Spotted Caddis

Other Common Names: Net builder, net-spinning caddis, gray caddis
Scientific Name: genus Hydropsyche

This case-less caddis acts like a spider: larvae build little nets in the crevices of rocks and capture drifting plankton for their meals.

Their preferred habitat is riffles and runs. They often drift in the current, so where there are large populations, trout will feed on them year-round. A larva pattern dead-drifted near the bottom can be effective very effective in spring and fall, and even in winter.

Many species are pale green and look a lot like the green rock worm or green caddis ; they are often found in the same kind of water and can be imitated with the same patterns and tactics. In other waters, spotted caddis larvae are more tan or brown.

Pupation occurs in the same water that the larvae lived in. During a hatch, dead-drift a pupa pattern near the bottom in riffly water or just below riffles. An unweighted pupa pattern can also be drifted near the surface, or you can present a Soft Hackle with a wet-fly swing. Another good strategy is a dry fly with a pupa pattern as a dropper or trailer; the dry fly acts as an indicator and sometimes is taken by the trout.

After the hatch, errant and unlucky adults fall onto the water, and a dry fly is the right choice. Bankwater downwind or downstream from overhanging trees is a good place to cast your dry.

Females swim or crawl underwater to lay eggs. You can fish a dry at this time, or go subsurface with a Soft Hackle or Diving Caddis pattern.

Characteristics

LARVA COLOR: Light green, tan, tan-green, brownish

PUPA SIZE: 10-15 mm

PUPA COLOR: Body--Tan, brown, or yellow-tan. Shroud--tan or light green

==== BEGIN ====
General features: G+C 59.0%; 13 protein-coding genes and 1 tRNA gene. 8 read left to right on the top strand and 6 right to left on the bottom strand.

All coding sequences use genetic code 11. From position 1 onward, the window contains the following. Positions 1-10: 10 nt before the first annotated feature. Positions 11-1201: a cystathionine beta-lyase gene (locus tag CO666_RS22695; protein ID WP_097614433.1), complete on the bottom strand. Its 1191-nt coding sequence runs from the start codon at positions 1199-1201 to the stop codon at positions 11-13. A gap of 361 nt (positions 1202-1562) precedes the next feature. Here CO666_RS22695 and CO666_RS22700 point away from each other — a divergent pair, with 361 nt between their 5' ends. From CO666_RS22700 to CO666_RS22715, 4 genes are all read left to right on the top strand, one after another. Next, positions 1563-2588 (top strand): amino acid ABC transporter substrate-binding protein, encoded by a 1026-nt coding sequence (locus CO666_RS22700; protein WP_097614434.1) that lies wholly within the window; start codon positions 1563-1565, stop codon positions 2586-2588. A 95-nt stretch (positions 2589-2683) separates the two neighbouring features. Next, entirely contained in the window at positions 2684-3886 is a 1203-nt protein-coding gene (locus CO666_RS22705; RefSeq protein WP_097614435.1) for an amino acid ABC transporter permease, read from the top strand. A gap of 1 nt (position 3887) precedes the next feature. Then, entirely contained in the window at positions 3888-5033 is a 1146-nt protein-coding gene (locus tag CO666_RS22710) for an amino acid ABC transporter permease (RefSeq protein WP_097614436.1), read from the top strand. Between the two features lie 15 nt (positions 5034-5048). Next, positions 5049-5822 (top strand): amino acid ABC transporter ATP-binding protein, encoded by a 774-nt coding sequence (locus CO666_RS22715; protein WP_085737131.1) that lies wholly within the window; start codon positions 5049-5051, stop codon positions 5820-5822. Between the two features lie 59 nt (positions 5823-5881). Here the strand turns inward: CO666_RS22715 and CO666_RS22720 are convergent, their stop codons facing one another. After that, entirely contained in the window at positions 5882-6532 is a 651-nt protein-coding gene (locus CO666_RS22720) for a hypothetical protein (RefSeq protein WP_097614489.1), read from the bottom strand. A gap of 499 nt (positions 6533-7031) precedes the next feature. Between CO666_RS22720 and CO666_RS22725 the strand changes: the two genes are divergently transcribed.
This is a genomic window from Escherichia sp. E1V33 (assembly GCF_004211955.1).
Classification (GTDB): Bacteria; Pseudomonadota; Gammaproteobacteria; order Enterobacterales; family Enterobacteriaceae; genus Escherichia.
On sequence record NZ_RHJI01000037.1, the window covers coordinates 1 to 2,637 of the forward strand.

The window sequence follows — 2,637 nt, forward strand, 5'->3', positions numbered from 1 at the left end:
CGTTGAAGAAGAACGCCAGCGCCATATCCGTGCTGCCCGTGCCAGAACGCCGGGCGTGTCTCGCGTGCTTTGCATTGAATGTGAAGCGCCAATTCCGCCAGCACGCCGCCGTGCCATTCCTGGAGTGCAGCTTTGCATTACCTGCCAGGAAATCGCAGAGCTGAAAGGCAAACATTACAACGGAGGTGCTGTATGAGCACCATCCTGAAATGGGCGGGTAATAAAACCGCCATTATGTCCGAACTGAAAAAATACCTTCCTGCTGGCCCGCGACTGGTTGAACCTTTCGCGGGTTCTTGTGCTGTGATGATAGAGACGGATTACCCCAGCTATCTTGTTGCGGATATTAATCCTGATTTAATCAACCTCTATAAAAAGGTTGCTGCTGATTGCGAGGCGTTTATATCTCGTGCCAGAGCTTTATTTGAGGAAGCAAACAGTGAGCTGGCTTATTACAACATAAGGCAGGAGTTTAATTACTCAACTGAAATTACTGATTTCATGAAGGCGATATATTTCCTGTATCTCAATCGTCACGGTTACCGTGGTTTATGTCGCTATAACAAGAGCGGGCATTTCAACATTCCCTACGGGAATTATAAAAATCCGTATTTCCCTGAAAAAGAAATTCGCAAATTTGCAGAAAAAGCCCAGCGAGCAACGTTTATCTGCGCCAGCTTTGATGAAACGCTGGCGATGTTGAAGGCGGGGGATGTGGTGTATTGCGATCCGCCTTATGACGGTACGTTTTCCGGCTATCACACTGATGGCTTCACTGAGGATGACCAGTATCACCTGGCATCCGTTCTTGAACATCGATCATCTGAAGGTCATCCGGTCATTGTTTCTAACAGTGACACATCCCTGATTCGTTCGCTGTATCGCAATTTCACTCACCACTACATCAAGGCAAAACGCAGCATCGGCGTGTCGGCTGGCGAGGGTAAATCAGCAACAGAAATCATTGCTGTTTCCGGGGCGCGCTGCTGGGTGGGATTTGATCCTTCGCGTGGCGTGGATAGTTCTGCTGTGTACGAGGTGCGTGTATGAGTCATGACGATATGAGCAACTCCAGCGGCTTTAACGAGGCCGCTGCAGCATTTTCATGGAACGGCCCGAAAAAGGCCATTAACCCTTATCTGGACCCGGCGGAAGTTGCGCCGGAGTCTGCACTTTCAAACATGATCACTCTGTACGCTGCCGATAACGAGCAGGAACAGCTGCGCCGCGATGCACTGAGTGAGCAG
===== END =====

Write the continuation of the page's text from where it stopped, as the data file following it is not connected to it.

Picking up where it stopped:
ADULT SIZE: 10-15 mm

ADULT COLOR: Wings--Mottled brown and gray. Body--Brown, green, brown-green.

OTHER CHARACTERISTICS: Caseless (free living) larva. Larva has dorsal plates on the three sections of the thorax. Body, wing, and shroud colors can vary, so it's always best to check a natural insect where you are fishing. Body and wing colors will darken when the insect is ready to lay eggs.

 

Click on the fly name to see the pattern. Click on the presentation to learn how to do it.

STAGE PATTERN SIZE/
COLOR
PRESENTATION WHERE
Larva Uncased Caddis 12-14
Green, tan, brown
indicator, tight line Riffles, runs, just below riffles
Pupa Soft Hackle 12-14
Body: tan, brown, yellow-tan, green
surface swing, shallow nymph Riffles, runs, just below riffles
Sparkle Pupa 12-14
Body: tan, brown, yellow-tan, green; Shroud: tan
indicator, tight line, shallow nymph Riffles, runs, just below riffles
Deep Sparkle Pupa 12-14
Body: tan, brown, yellow-tan; Shroud: tan
indicator, tight line Riffles, runs, just below riffles
Adult X Caddis 12-14
Body: brown, green; Wing: brown and gray
standard dry fly Bankwater near foilage
Parachute Caddis 12-14
Body: brown, green; Wing: brown and gray
standard dry fly Bankwater near foilage
Elk Hair Caddis 12-14
Body: brown, green; Wing: brown and gray
standard dry fly Bankwater near foilage
Goddard Caddis 12-14
Natural gray
standard dry fly, skating Riffles
Egg-layer Diving Caddis 12-14
Body: brown; Wing: black
surface swing, shallow nymph, rising nymph Riffles, current seams, backeddies below riffles
Soft Hackle 12-14
Body: brown; Wing: black
surface swing, shallow nymph, rising nymph Riffles, current seams, backeddies below riffles